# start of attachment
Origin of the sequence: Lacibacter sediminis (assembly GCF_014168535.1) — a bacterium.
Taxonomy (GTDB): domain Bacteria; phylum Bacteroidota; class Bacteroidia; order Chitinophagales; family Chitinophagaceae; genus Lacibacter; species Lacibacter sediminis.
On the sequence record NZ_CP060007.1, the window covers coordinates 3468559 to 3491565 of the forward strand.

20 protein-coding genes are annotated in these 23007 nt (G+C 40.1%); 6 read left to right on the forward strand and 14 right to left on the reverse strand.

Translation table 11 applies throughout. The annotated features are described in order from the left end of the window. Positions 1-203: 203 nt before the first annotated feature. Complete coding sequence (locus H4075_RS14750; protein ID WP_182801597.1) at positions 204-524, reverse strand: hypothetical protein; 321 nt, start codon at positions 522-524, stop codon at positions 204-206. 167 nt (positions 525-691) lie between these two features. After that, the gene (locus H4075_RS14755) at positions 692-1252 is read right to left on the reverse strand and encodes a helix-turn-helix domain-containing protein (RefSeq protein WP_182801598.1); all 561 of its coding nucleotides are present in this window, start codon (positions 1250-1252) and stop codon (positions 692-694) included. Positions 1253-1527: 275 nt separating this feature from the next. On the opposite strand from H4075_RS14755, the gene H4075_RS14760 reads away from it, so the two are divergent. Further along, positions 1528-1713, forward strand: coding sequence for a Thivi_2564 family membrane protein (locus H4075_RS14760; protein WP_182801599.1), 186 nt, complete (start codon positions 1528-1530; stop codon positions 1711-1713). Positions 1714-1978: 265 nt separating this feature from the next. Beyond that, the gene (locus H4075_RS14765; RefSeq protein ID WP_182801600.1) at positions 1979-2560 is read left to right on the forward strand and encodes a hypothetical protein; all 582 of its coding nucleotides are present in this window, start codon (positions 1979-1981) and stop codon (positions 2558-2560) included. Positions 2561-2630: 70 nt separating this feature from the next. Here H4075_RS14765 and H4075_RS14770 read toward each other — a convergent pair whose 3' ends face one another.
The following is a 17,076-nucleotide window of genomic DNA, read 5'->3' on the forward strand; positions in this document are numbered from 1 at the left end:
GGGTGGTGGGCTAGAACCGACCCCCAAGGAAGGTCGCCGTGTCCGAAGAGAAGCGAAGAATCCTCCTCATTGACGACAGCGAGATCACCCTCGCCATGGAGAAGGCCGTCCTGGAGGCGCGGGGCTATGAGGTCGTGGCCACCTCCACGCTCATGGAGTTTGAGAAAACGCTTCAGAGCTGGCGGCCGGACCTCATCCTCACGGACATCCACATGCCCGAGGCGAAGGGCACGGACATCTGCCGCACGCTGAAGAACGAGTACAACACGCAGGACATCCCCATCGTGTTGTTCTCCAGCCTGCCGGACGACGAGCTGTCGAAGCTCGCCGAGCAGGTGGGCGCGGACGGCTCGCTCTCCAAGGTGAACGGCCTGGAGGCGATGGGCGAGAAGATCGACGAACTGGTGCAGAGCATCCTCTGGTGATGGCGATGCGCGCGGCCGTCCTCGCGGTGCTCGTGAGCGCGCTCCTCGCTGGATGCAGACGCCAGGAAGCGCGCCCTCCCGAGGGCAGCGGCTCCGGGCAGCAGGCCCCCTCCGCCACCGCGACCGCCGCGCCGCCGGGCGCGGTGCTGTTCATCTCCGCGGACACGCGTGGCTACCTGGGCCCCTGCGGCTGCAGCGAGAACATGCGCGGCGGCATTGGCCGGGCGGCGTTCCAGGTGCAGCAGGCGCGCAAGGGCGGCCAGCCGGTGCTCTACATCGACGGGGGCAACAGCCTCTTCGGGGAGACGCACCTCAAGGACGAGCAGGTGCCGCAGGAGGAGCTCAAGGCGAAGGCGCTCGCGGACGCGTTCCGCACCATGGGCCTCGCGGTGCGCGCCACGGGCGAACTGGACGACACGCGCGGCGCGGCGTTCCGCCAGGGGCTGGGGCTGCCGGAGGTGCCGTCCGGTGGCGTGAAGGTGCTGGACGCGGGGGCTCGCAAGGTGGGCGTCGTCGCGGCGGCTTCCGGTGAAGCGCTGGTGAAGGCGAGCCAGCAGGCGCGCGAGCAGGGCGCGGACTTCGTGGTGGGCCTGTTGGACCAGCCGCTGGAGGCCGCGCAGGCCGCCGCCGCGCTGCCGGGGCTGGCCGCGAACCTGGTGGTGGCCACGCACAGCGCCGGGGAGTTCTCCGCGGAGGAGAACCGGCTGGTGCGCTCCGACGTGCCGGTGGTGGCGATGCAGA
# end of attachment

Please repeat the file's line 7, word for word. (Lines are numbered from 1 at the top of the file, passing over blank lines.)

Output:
GGGTGGTGGGCTAGAACCGACCCCCAAGGAAGGTCGCCGTGTCCGAAGAGAAGCGAAGAATCCTCCTCATTGACGACAGCGAGATCACCCTCGCCATGGAGAAGGCCGTCCTGGAGGCGCGGGGCTATGAGGTCGTGGCCACCTCCACGCTCATGGAGTTTGAGAAAACGCTTCAGAGCTGGCGGCCGGACCTCATCCTCACGGACATCCACATGCCCGAGGCGAAGGGCACGGACATCTGCCGCACGCTGAAGAACGAGTACAACACGCAGGACATCCCCATCGTGTTGTTCTCCAGCCTGCCGGACGACGAGCTGTCGAAGCTCGCCGAGCAGGTGGGCGCGGACGGCTCGCTCTCCAAGGTGAACGGCCTGGAGGCGATGGGCGAGAAGATCGACGAACTGGTGCAGAGCATCCTCTGGTGATGGCGATGCGCGCGGCCGTCCTCGCGGTGCTCGTGAGCGCGCTCCTCGCTGGATGCAGACGCCAGGAAGCGCGCCCTCCCGAGGGCAGCGGCTCCGGGCAGCAGGCCCCCTCCGCCACCGCGACCGCCGCGCCGCCGGGCGCGGTGCTGTTCATCTCCGCGGACACGCGTGGCTACCTGGGCCCCTGCGGCTGCAGCGAGAACATGCGCGGCGGCATTGGCCGGGCGGCGTTCCAGGTGCAGCAGGCGCGCAAGGGCGGCCAGCCGGTGCTCTACATCGACGGGGGCAACAGCCTCTTCGGGGAGACGCACCTCAAGGACGAGCAGGTGCCGCAGGAGGAGCTCAAGGCGAAGGCGCTCGCGGACGCGTTCCGCACCATGGGCCTCGCGGTGCGCGCCACGGGCGAACTGGACGACACGCGCGGCGCGGCGTTCCGCCAGGGGCTGGGGCTGCCGGAGGTGCCGTCCGGTGGCGTGAAGGTGCTGGACGCGGGGGCTCGCAAGGTGGGCGTCGTCGCGGCGGCTTCCGGTGAAGCGCTGGTGAAGGCGAGCCAGCAGGCGCGCGAGCAGGGCGCGGACTTCGTGGTGGGCCTGTTGGACCAGCCGCTGGAGGCCGCGCAGGCCGCCGCCGCGCTGCCGGGGCTGGCCGCGAACCTGGTGGTGGCCACGCACAGCGCCGGGGAGTTCTCCGCGGAGGAGAACCGGCTGGTGCGCTCCGACGTGCCGGTGGTGGCGATGCAGA